implement. We show that our method can handle large size Boolean networks, and
demonstrate its effectiveness by using MAPLE to compute the fixed points of
Boolean networks with hundreds of nodes and thousands of interactions.Comment: A shorter version of this paper appeared in the conference proceeding
of ICME 2013 (Beijing), pp. 670 - 67

### Dynamics of Boolean Networks

Boolean networks are special types of finite state time-discrete dynamical
systems. A Boolean network can be described by a function from an n-dimensional
vector space over the field of two elements to itself. A fundamental problem in
studying these dynamical systems is to link their long term behaviors to the
structures of the functions that define them. In this paper, a method for
deriving a Boolean network's dynamical information via its disjunctive normal
form is explained. For a given Boolean network, a matrix with entries 0 and 1
is associated with the polynomial function that represents the network, then
the information on the fixed points and the limit cycles is derived by
analyzing the matrix. The described method provides an algorithm for the
determination of the fixed points from the polynomial expression of a Boolean
network. The method can also be used to construct Boolean networks with
prescribed limit cycles and fixed points. Examples are provided to explain the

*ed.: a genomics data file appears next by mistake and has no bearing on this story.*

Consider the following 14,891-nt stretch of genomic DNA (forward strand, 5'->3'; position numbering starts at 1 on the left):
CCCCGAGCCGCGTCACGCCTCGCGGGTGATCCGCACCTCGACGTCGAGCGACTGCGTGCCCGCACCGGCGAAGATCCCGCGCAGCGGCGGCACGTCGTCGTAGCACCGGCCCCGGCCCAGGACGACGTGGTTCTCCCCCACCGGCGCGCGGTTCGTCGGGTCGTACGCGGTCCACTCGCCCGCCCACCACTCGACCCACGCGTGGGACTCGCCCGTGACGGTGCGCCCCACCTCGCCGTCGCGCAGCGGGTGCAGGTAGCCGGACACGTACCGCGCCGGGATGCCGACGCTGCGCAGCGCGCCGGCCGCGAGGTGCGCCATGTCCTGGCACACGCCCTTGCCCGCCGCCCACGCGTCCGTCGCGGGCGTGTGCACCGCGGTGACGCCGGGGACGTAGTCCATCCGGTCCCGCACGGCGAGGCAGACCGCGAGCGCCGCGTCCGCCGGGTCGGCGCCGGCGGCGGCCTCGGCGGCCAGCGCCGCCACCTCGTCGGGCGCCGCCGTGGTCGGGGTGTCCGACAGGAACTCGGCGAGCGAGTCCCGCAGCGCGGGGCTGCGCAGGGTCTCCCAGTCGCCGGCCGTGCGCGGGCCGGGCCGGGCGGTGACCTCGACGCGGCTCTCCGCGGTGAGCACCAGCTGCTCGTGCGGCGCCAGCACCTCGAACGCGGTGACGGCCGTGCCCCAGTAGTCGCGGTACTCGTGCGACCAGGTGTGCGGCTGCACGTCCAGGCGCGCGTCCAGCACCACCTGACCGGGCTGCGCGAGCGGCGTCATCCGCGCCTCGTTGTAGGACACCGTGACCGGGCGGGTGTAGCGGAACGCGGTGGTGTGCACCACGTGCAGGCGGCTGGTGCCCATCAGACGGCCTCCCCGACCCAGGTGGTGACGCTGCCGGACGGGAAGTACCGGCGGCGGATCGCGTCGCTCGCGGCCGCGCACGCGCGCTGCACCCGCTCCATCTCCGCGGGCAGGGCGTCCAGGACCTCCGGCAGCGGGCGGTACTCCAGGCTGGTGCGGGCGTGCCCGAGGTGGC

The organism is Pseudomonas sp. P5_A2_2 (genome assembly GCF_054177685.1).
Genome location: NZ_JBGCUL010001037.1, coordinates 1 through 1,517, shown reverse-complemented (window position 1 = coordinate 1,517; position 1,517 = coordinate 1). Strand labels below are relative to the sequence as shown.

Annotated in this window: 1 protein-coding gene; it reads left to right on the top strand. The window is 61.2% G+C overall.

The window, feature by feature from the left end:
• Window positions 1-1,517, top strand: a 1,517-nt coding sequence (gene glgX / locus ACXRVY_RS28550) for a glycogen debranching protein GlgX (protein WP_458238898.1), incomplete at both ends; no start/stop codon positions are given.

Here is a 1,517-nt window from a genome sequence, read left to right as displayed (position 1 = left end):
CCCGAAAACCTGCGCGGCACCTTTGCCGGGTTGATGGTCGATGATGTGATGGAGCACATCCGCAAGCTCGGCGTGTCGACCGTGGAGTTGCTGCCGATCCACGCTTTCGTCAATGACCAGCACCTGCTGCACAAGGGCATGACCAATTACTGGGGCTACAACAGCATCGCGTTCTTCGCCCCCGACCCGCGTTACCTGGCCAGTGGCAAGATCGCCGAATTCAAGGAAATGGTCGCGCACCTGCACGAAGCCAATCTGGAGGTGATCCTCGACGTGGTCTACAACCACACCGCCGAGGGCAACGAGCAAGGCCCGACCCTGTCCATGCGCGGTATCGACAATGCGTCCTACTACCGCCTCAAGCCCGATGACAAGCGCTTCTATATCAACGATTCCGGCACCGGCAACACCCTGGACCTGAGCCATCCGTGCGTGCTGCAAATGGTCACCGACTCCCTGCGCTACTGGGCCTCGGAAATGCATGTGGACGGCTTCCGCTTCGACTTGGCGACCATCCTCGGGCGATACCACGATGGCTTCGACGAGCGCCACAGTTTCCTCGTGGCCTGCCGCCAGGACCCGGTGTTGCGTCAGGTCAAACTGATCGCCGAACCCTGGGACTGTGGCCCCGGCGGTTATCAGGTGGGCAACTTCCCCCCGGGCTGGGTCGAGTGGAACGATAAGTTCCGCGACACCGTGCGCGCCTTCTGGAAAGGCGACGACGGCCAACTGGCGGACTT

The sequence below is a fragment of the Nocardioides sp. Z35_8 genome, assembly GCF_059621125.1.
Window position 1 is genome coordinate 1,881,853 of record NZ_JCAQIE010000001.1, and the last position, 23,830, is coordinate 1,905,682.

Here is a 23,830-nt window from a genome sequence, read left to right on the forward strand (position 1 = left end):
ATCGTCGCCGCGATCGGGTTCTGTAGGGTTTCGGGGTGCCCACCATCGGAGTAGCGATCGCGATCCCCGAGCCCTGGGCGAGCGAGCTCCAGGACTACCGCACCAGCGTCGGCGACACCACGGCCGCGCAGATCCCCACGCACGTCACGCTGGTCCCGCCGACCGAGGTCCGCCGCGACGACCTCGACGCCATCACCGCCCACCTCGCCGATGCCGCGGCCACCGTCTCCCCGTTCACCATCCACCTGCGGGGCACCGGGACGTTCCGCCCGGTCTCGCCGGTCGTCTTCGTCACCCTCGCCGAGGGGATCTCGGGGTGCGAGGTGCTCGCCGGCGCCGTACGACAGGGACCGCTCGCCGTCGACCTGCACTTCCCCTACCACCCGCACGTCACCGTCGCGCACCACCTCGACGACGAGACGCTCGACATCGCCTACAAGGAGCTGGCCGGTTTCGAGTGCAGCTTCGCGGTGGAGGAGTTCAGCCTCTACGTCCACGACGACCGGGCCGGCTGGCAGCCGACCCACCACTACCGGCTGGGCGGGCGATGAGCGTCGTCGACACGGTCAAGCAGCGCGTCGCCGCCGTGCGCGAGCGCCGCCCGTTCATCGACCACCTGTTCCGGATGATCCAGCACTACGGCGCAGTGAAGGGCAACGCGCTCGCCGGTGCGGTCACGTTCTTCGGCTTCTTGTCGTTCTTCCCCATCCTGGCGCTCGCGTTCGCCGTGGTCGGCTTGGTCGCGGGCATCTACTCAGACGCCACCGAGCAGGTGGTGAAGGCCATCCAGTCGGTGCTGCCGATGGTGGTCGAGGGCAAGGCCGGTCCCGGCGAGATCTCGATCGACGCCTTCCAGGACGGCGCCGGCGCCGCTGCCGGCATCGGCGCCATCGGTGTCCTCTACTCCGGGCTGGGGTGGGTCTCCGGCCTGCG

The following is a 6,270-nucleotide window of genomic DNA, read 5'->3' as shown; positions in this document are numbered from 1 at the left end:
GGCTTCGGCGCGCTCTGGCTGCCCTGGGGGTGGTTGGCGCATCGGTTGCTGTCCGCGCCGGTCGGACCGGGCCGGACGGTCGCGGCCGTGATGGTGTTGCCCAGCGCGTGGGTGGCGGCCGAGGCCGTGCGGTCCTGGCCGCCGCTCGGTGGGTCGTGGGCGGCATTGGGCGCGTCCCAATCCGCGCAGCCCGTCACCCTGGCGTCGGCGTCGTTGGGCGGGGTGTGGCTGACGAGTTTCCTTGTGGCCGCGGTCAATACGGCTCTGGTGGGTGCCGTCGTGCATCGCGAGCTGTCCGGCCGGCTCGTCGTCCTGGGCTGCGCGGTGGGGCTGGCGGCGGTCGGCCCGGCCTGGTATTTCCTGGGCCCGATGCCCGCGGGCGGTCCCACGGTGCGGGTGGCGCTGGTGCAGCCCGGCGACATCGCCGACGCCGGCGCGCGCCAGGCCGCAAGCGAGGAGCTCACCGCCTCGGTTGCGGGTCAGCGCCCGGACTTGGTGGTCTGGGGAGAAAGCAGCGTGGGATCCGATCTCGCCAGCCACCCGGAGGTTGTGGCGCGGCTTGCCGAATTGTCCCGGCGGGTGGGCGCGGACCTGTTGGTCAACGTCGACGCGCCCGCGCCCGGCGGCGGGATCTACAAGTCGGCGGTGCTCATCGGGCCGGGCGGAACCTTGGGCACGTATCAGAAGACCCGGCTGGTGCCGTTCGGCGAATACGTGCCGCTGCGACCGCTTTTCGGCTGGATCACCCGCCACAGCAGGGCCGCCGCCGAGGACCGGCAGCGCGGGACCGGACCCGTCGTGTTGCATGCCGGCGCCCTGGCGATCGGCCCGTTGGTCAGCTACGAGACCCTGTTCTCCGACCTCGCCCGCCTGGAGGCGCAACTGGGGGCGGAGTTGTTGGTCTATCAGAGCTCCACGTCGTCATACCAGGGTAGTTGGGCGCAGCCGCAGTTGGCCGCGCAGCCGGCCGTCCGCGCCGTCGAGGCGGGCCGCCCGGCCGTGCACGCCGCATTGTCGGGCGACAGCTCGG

algorithm

### Boolean Networks with Multi-Expressions and Parameters

To model biological systems using networks, it is desirable to allow more
than two levels of expression for the nodes and to allow the introduction of
parameters. Various modeling and simulation methods addressing these needs
using Boolean models, both synchronous and asynchronous, have been proposed in
the literature. However, analytical study of these more general Boolean
networks models is lagging. This paper aims to develop a concise theory for
these different Boolean logic based modeling methods. Boolean models for
networks where each node can have more than two levels of expression and
Boolean models with parameters are defined algebraically with examples
provided. Certain classes of random asynchronous Boolean networks and
deterministic moduli asynchronous Boolean networks are investigated in detail